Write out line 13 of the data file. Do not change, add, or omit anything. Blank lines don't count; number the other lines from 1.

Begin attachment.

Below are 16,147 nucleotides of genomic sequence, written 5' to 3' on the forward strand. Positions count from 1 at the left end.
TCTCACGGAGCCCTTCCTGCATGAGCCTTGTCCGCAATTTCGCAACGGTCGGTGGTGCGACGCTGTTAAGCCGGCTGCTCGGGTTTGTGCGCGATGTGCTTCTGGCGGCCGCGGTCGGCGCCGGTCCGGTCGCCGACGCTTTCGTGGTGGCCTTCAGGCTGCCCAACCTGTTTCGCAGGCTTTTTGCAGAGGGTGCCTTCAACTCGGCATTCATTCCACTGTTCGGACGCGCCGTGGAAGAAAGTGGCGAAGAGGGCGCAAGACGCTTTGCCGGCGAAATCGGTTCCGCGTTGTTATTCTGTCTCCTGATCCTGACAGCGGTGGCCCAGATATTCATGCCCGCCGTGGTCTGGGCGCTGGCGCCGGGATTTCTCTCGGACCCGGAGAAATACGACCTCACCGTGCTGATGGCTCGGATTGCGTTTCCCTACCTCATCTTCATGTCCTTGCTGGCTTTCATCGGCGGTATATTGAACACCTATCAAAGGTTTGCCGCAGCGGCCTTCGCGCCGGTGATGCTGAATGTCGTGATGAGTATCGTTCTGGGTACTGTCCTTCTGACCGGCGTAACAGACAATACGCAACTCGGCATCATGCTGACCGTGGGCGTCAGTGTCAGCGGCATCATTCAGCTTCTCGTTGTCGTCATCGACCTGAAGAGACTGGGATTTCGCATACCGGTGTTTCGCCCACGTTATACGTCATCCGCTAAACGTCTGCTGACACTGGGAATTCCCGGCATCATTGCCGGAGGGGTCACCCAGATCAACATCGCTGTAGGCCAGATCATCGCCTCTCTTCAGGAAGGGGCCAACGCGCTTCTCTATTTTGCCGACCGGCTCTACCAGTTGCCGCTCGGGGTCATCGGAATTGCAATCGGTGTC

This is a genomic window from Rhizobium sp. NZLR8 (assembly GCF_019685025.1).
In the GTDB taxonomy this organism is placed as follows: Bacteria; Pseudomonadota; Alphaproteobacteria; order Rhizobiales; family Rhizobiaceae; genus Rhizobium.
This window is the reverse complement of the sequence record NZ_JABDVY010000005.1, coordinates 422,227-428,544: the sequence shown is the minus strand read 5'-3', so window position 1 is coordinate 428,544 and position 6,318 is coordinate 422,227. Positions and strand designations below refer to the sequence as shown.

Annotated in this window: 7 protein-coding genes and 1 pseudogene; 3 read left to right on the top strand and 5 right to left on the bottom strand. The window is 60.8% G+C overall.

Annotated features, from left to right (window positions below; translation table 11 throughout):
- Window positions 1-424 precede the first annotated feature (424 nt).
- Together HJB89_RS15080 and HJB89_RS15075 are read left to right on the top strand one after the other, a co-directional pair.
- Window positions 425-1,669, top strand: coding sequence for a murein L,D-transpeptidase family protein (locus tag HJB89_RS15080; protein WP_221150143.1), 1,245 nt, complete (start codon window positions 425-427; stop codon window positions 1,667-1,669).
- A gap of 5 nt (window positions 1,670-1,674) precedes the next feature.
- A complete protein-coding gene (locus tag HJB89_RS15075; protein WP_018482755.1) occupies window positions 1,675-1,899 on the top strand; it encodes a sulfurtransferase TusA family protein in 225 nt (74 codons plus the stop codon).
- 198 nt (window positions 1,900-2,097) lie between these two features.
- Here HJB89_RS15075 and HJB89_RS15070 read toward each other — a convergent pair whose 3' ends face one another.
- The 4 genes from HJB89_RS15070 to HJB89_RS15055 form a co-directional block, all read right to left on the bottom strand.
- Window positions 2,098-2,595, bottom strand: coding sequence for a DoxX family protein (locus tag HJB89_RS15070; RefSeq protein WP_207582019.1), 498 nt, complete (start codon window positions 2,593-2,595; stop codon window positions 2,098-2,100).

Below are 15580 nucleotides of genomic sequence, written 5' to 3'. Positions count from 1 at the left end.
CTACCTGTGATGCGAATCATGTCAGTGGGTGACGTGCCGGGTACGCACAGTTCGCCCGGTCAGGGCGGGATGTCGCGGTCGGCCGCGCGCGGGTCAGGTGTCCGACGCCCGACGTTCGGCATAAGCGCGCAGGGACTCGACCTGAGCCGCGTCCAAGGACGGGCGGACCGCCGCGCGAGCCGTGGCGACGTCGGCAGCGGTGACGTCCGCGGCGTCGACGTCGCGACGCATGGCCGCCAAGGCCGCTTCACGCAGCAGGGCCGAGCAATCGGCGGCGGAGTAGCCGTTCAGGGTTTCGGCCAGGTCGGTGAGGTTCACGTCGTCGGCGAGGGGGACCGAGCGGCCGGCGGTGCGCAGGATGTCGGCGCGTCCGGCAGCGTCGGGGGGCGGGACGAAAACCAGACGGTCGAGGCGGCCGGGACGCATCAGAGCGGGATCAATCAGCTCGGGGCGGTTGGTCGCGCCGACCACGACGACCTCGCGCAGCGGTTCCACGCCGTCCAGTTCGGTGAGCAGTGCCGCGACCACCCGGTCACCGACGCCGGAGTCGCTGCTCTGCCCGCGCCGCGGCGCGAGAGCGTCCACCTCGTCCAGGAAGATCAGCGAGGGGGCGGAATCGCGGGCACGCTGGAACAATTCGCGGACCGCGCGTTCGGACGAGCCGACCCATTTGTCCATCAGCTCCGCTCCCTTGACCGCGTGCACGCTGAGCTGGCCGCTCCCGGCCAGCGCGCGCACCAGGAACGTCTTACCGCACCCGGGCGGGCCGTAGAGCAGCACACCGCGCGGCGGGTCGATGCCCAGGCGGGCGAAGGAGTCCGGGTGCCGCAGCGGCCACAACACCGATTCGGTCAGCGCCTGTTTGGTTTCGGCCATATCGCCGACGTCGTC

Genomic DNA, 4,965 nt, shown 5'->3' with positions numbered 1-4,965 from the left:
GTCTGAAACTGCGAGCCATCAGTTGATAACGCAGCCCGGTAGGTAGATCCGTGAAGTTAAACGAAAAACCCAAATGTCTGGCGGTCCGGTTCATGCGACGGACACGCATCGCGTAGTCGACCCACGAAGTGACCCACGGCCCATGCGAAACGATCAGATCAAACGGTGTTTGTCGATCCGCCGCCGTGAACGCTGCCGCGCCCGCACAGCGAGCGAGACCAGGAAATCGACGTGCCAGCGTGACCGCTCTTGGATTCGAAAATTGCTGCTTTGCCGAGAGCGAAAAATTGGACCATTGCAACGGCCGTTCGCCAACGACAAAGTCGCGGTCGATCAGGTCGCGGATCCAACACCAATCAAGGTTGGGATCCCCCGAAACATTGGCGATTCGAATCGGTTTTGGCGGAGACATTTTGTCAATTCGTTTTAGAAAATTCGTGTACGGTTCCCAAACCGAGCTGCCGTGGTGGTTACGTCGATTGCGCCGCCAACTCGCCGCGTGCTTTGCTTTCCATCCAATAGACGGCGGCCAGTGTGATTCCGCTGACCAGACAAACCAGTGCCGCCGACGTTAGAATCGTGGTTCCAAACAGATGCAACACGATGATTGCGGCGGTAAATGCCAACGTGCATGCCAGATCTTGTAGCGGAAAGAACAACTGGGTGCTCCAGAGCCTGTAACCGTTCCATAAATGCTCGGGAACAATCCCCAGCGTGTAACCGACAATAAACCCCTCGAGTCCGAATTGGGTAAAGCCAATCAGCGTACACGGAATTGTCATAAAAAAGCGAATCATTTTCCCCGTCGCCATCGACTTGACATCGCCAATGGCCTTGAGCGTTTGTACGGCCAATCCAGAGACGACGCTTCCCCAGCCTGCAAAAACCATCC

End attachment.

- 198 nt (window positions 1,900-2,097) lie between these two features.